If you’re a cat owner, you’re probably accustomed to your cat communicating with you (or with other pets) through meows, hisses, growls, or other vocalizations. But what about the many ways cats use nonverbal cues? What can they tell us about our cat’s mood or even health?
In a world where the slightest sound can mean danger or a juicy meal, cats have developed an intricate system of nonverbal cues to help them communicate. Using their posture, eyes, ears, and tail, a cat can convey much about its mood, and what it’s likely to do next.
Let’s take a look at how cats’ ear movements and positions can help us understand feline behavior.
The ears tell the story
In the feline world, silence is often essential. Cats are fundamentally hunters that rely on stealth to capture prey. Similarly, a cat’s ears are an essential tool used in hunting, play, and communication with other cats in their family or colony.
Here are some common feline ear postures and what they mean.
Ears forward = curiosity. When a cat is curious, they want to gather as much information about its surroundings as possible. By pointing their ears forward, they create an ideal ear shape for capturing sound. Even when resting, cats can often remain alert to sounds, pivoting an ear to capture some subtle noise in the environment.
“Airplane ears” = uneasiness/uncertainty. Cats, like humans, are not always comfortable with uncertainty. An unsure cat may flatten its ears out to the sides like airplane wings. This behavior may indicate that the cat is attempting to buffer any loud noises that may follow. Also, “airplane ears”, or cat ears that point sideways, indicate that a cat is not in an approachable mood. Airplane ears can also serve as a warning to other cats in the home that something is amiss and to back off.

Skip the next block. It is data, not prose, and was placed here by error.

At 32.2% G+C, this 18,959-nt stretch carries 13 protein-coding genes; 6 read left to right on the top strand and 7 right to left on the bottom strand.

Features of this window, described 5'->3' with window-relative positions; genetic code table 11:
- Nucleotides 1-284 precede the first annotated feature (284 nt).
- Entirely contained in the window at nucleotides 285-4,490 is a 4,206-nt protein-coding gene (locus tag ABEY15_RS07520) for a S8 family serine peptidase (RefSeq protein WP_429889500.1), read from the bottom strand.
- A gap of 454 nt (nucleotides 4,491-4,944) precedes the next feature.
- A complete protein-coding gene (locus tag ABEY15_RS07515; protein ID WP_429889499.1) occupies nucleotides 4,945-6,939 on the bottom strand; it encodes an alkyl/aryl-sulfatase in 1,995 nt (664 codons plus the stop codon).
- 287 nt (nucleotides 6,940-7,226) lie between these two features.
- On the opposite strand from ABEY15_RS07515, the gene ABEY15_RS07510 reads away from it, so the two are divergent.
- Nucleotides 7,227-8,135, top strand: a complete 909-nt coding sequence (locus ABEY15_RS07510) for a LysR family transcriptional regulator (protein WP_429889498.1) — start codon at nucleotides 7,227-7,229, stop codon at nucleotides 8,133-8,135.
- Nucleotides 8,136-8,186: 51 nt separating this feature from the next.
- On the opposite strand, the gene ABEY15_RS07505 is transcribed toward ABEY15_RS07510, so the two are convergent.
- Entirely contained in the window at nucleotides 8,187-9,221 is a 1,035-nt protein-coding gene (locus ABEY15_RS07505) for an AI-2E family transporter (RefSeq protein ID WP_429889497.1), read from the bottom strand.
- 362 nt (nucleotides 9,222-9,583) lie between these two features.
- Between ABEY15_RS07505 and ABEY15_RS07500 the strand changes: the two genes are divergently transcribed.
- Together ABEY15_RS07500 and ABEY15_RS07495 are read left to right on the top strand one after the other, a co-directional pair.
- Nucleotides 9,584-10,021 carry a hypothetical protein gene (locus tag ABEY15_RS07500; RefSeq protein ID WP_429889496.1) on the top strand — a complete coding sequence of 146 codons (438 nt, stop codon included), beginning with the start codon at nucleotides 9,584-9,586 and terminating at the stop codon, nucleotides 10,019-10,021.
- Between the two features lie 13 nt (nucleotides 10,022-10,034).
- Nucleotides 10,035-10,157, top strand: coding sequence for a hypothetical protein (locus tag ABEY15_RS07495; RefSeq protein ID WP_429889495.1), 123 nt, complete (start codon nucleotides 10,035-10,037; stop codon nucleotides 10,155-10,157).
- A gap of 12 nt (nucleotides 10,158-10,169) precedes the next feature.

Flicking ears = irritation.As we know, cats can become irritated quickly and often for reasons unapparent to their people. Persistent ear flicking is a sign of feline annoyance. This can escalate into a threat response (hissing, crying) if the annoyance persists.
Ears back & down = anger/fear.When a cat feels threatened, they take on a fighting posture. The ears are back and pressed flat to the head. This protects the delicate skin of the ear in the event of a brawl. It also sends a very strong fight-or-run message to other cats.
Ear problems - when to see the vet
Ear posture can also be an indicator of a medical problem. Consult your vet if you notice:
Your cat persistently flicking or scratching at one ear.
Small scabs or dried blood in the ear (a possible sign of ear mites or other parasites).
Your cat reacts with pain sensitivity when its ears are touched.
Signs of hearing loss (your cat’s inability to respond to sound cues could be an early sign of hearing loss.
A check of your cat’s ears should also be part of any well-animal evaluation. Cat’s ears should be kept clean, and though most cats do this for themselves, you can assist by gently removing dirt and debris from the outer ear. As with humans: do not place a cotton swab deep in the ear canal as this could be harmful to your pet.
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Cecily Kellogg is a pet lover who definitely has crazy cat lady leanings. Her pets are all shelter rescues, including the dog, who is scared of the cats. She spent eight years working as a Veterinary Technician before becoming a writer. Today she writes all over the web, including here at Figo.